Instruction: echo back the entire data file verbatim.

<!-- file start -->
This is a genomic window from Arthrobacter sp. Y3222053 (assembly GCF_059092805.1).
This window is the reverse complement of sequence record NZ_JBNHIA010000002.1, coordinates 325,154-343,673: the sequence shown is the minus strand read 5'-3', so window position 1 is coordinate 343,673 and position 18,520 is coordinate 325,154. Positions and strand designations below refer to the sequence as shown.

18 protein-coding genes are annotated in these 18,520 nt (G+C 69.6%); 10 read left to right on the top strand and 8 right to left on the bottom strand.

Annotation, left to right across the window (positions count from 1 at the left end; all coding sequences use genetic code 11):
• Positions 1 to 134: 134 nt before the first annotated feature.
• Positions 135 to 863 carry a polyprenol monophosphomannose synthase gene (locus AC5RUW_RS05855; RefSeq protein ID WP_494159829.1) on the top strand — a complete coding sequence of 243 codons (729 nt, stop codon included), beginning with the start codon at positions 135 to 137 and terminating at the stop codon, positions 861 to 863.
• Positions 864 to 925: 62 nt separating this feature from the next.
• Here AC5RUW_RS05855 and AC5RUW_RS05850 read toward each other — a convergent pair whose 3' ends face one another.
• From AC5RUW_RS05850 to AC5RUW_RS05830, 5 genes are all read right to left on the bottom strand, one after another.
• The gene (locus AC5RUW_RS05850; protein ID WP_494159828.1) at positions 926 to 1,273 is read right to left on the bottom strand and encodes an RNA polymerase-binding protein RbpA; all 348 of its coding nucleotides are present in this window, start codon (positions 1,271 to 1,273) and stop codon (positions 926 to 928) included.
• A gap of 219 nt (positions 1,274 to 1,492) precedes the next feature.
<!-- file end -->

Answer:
This is a genomic window from Arthrobacter sp. Y3222053 (assembly GCF_059092805.1).
This window is the reverse complement of sequence record NZ_JBNHIA010000002.1, coordinates 325,154-343,673: the sequence shown is the minus strand read 5'-3', so window position 1 is coordinate 343,673 and position 18,520 is coordinate 325,154. Positions and strand designations below refer to the sequence as shown.

18 protein-coding genes are annotated in these 18,520 nt (G+C 69.6%); 10 read left to right on the top strand and 8 right to left on the bottom strand.

Annotation, left to right across the window (positions count from 1 at the left end; all coding sequences use genetic code 11):
• Positions 1 to 134: 134 nt before the first annotated feature.
• Positions 135 to 863 carry a polyprenol monophosphomannose synthase gene (locus AC5RUW_RS05855; RefSeq protein ID WP_494159829.1) on the top strand — a complete coding sequence of 243 codons (729 nt, stop codon included), beginning with the start codon at positions 135 to 137 and terminating at the stop codon, positions 861 to 863.
• Positions 864 to 925: 62 nt separating this feature from the next.
• Here AC5RUW_RS05855 and AC5RUW_RS05850 read toward each other — a convergent pair whose 3' ends face one another.
• From AC5RUW_RS05850 to AC5RUW_RS05830, 5 genes are all read right to left on the bottom strand, one after another.
• The gene (locus AC5RUW_RS05850; protein ID WP_494159828.1) at positions 926 to 1,273 is read right to left on the bottom strand and encodes an RNA polymerase-binding protein RbpA; all 348 of its coding nucleotides are present in this window, start codon (positions 1,271 to 1,273) and stop codon (positions 926 to 928) included.
• A gap of 219 nt (positions 1,274 to 1,492) precedes the next feature.